The magazine describes the anecdote as “very beautiful and graphic,” which is true to a point. The Birds magazine states that it read the end of the anecdote, which describes shooting the Resplendent Trogon, “with pain.” It added that it “wish[ed] to go on record with this our first number as being unreconciled to the ruthless killing of birds.” It could go without saying that the publishers of a magazine designed to “lead [children] to love the birds and delight in their story and acquaintance” would be “unreconciled to the ruthless killing of birds.”

I was curious whether the anecdote was included to highlight hunting as a major threat to the Resplendent Trogon. However, I found nothing suggesting that this was or is the case. Today, its conservation status is “Near Threatened,” but the American Bird Society cites “habitat loss” as the most pressing concern for the bird, with being hunted and captured for the pet trade as ancillary issues.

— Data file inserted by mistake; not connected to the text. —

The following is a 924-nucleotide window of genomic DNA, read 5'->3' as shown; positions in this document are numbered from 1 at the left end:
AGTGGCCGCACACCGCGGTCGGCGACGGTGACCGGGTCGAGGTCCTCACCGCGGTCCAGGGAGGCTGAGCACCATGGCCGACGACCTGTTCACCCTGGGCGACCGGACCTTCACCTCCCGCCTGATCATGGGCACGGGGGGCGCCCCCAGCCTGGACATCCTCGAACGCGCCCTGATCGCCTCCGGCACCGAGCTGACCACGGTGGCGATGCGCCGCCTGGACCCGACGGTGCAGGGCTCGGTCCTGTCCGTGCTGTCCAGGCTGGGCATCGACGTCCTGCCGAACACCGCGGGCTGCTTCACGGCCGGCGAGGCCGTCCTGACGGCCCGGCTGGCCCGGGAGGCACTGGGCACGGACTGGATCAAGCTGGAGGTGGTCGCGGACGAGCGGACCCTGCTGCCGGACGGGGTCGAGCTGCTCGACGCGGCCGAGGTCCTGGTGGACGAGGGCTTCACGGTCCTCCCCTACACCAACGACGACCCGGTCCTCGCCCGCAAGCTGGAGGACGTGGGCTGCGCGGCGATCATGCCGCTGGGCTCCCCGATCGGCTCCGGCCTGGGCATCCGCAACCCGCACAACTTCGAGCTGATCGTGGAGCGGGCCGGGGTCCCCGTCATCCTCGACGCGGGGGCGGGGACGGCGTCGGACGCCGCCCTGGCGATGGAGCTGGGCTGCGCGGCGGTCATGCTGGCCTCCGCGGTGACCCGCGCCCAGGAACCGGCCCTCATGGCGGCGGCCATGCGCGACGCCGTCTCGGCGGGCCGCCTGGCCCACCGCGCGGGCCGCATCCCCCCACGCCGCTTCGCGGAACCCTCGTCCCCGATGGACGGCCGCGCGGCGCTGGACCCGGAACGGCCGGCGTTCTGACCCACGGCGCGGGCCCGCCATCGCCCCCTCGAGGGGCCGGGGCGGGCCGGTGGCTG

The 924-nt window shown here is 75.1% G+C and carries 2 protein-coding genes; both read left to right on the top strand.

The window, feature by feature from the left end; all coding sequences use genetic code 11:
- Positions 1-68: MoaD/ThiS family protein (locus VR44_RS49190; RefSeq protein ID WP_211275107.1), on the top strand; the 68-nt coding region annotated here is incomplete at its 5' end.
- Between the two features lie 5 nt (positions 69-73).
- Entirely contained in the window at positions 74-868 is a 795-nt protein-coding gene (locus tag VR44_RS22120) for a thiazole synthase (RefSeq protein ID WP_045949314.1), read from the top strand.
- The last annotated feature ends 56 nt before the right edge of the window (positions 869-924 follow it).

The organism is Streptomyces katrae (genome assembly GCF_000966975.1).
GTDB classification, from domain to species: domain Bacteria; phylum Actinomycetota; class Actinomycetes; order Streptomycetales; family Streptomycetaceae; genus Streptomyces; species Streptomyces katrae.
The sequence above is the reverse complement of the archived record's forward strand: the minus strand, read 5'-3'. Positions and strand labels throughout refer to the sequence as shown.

No matter how I slice it, this section seems out of place given the magazine’s statement of purpose.

A Resplendent Review and Conclusion

Before reading this article, I had never heard of the Resplendent Trogon. The content was quite informative, and the information about the Resplendent Trogon included in the article was nearly entirely in accord with information in contemporary sources, only lacking some slight degree of detail.

Illustration of the resplendent trogon from the January 1897 Birds: A Monthly Serial magazine
A second view of the Resplendent Trogon illustration, this one clipped from The Internet Archive version of the text

For the most part, the Resplendent Trogon passages would make for fine reading for kids today. It compares favorably to the Nonpareil chapter in terms of the information remaining true today. For younger readers, I would consider cutting the Resplendent Trogon hunting section, or cutting it to focus on the description of the bird. While perhaps fine nineteenth century hunting literature, it adds little to a curious child’s knowledge of avian life, especially in light of the fact that hunting does not seem to be a major Resplendent Trogon issue. In its entirety, however, the anecdote may foster nightmares about fallen Resplendent Trogons.

I enjoyed learning about the Resplendent Trogon and sharing this interesting content with you. There is no bird in the January issue of Birds: A Monthly Serial, cuts so striking a profile as the Resplendent Trogon.